In this adaptation of the Thomas Mann novel, avant-garde composer Gustave Aschenbach (loosely based on Gustav Mahler) travels to a Venetian seaside resort in search of repose after a period... See full summary »
Retired professor of American origin lives solitary life in luxurious palazzo in Rome He is confronted by vulgar Italian marchesa and her companions: her lover, her daughter and daughter's ... See full summary »
Historical evocation of Ludwig, king of Bavaria, from his crowning in 1864 until his death in 1886, as a romantic hero. Fan of Richard Wagner, betrayed by him, in love with his cousin ... See full summary »
In the 1860s, a dying aristocracy struggles to maintain itself against a harsh Sicilian landscape. The film traces with a slow and deliberate rhythm the waning of the noble home of Fabrizio Corbero, Prince of Salina (the Leopard) and the corresponding rise to eminence of the enormously wealthy ex-peasant Don Calogero Sedara. The prince himself refuses to take active steps to halt the decline of his personal fortunes or to help build a new Sicily but his nephew Tancredi, Prince of Falconeri swims with the tide and assures his own position by marrying Don Calogero's beautiful daughter Angelica. The climatic scene is the sumptuous forty-minute ball, where Tancredi introduces Angelica to society. Written by
In the first scenes of the movie, Burt Lancaster goes to his girlfriend's home, who is about 40 year's old in 1860, but she has a vaccine scar on her left arm. The first vaccine was found in 1885 by Louis Pasteur. See more »
Don Francisco Ciccio Tumeo:
It seems Donna Bastiana is a kind of animal. She can't read, write, or tell time. She can barely talk. She's even incapable of loving her own daughter. Good for bed, and that's all. But what can you expect? You know whose daughter she is? She's the daughter of one of your peasants from Runci. His name was Peppe Giunta. He was so filthy and savage that everyone called him Peppe Cowshit.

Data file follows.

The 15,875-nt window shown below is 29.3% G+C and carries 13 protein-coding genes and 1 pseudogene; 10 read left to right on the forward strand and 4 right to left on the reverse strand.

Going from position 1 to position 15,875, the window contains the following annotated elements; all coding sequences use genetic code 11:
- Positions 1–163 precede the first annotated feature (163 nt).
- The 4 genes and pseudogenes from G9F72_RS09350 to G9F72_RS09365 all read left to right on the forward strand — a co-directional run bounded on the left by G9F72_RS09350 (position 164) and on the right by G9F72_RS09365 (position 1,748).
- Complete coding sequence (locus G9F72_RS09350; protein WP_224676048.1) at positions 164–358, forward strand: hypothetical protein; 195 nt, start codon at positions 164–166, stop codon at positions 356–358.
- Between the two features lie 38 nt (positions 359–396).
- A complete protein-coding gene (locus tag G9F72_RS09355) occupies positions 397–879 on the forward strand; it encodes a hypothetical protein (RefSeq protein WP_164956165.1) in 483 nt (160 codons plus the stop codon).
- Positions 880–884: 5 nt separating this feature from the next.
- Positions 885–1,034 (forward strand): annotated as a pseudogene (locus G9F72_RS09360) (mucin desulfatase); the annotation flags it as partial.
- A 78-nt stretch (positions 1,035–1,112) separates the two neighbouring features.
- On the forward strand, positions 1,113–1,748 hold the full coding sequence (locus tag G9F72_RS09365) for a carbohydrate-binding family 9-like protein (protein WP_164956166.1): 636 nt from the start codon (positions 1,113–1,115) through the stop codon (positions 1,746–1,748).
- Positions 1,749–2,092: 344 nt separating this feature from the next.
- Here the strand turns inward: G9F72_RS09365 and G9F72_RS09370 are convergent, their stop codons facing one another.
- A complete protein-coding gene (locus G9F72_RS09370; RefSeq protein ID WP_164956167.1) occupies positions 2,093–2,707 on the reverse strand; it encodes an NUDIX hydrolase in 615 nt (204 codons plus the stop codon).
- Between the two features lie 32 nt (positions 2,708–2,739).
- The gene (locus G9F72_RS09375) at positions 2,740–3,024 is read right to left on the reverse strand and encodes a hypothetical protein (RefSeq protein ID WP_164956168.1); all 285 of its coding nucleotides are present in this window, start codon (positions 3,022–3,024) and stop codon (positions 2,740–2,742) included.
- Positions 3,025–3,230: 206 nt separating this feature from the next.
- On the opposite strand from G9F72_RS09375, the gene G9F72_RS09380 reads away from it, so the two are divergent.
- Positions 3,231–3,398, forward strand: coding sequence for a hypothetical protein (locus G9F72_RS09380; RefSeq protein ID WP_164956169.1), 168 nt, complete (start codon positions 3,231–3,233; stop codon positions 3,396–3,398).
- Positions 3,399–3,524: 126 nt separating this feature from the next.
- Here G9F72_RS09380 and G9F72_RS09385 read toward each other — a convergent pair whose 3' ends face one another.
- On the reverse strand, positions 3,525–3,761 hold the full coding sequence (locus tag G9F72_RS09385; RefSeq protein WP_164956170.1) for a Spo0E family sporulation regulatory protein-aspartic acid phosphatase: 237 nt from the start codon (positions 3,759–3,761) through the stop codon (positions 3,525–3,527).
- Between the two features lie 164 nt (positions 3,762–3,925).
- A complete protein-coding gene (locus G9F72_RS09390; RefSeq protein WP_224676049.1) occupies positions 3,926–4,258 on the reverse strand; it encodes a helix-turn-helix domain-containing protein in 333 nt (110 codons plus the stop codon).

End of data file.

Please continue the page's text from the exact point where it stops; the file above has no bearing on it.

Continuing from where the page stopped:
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a film that just gets better with age, yours and its own!
I was rounding off a two year study in France in 1963 and I remember gazing at the marquee of a cinema in Paris shortly after the Cannes Festival, seeing "Le Guepard" advertised, beautiful Claudia Cardinale waltzing with handsome, courtly, Burt Lancaster. At the time, I made a mental note to see the movie but in fact, saw it for the first time many years later, on a black and white TV no less! Chopped up and edited as it was, in black and white, the film moved me immensely. I was absolutely thunderstruck by the dialogue which, when I read the Prince of Lampedusa's novel shortly after, I realized had been "lifted" verbatim from the novel in large chunks. What a novel and what a worthy and noble tribute to it Visconti has paid. I now own the Criterion three disk set of Il Gattopardo and never tire of watching what is for me, one of the great films of the twentieth century. Burt Lancaster, as the Prince of Salina, was an inspired choice for the cinematic role, though apparently he was not Luchino Visconti's choice. I think the Prince of Salina is Lancaster's finest performance.
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